Scientists and engineers are making substantial advances towards the ultimate goal in prosthetics – creation of limbs that can be controlled by the wearer’s mind. Thanks to sophisticated sensors capable of picking up the brain’s signals, an amputee in Iceland is literally bringing us one step closer to that goal. VOA’s George Putic reports.
Video

Video Afghan Economy Sinks As Foreign Troops Depart

As international troops prepare to leave Afghanistan, and many foreign aid groups follow, Afghans are grappling with how the exodus will affect the country's fragile economy. Ayesha Tanzeem reports from the Afghan capital, Kabul.
Video

Video Poverty, Ignorance Force Underage Girls Into Marriage

The recent marriage of a 17-year old Chechen girl to a local police chief who was 30 years older and already had a wife caused an outcry in Russia and beyond. The bride was reportedly forced to marry and her parents were intimidated into giving their consent. The union spotlighted yet again the plight of many underage girls in developing countries. Zlatica Hoke reports poverty, ignorance and fear are behind the practice, especially in Asia and Africa.
Video

Video South Korea Marks Gwangju Uprising Anniversary

South Korea this week marked the 35th anniversary of a protest that turned deadly. The Gwangju Uprising is credited with starting the country’s democratic revolution after it was violently quelled by South Korea’s former military rulers. But as Jason Strother reports, some observers worry that democracy has recently been eroded.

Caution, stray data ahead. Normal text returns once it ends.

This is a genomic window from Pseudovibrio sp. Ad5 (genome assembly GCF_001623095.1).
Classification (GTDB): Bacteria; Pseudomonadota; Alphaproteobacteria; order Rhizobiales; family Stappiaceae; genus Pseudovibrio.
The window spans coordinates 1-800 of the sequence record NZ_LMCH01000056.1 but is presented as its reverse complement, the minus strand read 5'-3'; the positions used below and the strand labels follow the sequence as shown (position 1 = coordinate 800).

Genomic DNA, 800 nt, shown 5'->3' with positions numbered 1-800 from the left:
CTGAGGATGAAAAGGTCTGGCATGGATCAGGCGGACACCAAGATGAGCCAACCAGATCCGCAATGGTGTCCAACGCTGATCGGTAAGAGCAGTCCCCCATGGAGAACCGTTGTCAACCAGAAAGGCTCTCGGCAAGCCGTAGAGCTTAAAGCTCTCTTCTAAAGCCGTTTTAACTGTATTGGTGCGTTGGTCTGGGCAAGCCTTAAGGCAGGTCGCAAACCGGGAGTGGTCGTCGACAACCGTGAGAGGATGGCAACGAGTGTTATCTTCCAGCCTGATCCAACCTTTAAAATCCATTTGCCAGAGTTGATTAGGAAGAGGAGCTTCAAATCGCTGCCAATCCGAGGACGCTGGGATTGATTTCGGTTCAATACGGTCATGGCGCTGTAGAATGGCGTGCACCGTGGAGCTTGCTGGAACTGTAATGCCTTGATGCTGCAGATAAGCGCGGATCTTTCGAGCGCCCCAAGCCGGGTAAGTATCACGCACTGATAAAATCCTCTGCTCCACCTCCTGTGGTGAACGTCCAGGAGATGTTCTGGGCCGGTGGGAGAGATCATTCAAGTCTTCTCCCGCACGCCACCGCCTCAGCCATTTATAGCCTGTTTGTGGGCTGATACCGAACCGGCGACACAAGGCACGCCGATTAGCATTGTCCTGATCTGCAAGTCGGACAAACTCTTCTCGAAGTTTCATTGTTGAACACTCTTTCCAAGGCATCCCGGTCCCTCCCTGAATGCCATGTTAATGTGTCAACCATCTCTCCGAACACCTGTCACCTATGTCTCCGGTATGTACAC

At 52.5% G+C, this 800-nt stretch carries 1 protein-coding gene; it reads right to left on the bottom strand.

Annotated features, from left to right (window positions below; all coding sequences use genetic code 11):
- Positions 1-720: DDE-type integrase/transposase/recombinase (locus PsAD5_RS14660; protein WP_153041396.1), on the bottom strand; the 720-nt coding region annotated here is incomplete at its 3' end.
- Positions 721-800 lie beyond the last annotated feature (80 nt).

Video

Video California’s Water System Not Created To Handle Current Drought

The drought in California is moving into its fourth year. While the state's governor is mandating a reduction in urban water use, most of the water used in California is for agriculture. But both city dwellers and farmers are feeling the impact of the drought. Some experts say the state’s water system was not created to handle long periods of drought. Elizabeth Lee reports from Ventura County, an agricultural region just northwest of Los Angeles.
Video

Video How to Clone a Mammoth: The Science of De-Extinction

An international team of scientists has sequenced the complete genome of the woolly mammoth. Led by the Swedish Museum of Natural History in Stockholm, the work opens the door to recreate the huge herbivore, which last roamed the Earth 4,000 years ago. VOA’s Rosanne Skirble considers the science of de-extinction and its place on the planet
Video

Video Blind Boy Defines His Life with Music

Cole Moran was born blind. He also has cognitive delays and other birth defects. He has to learn everything by ear. Nevertheless, the 12-year-old has had an insatiable love for music since he was born. VOA’s June Soh introduces us to the young phenomenal harmonica player.

VOA Blogs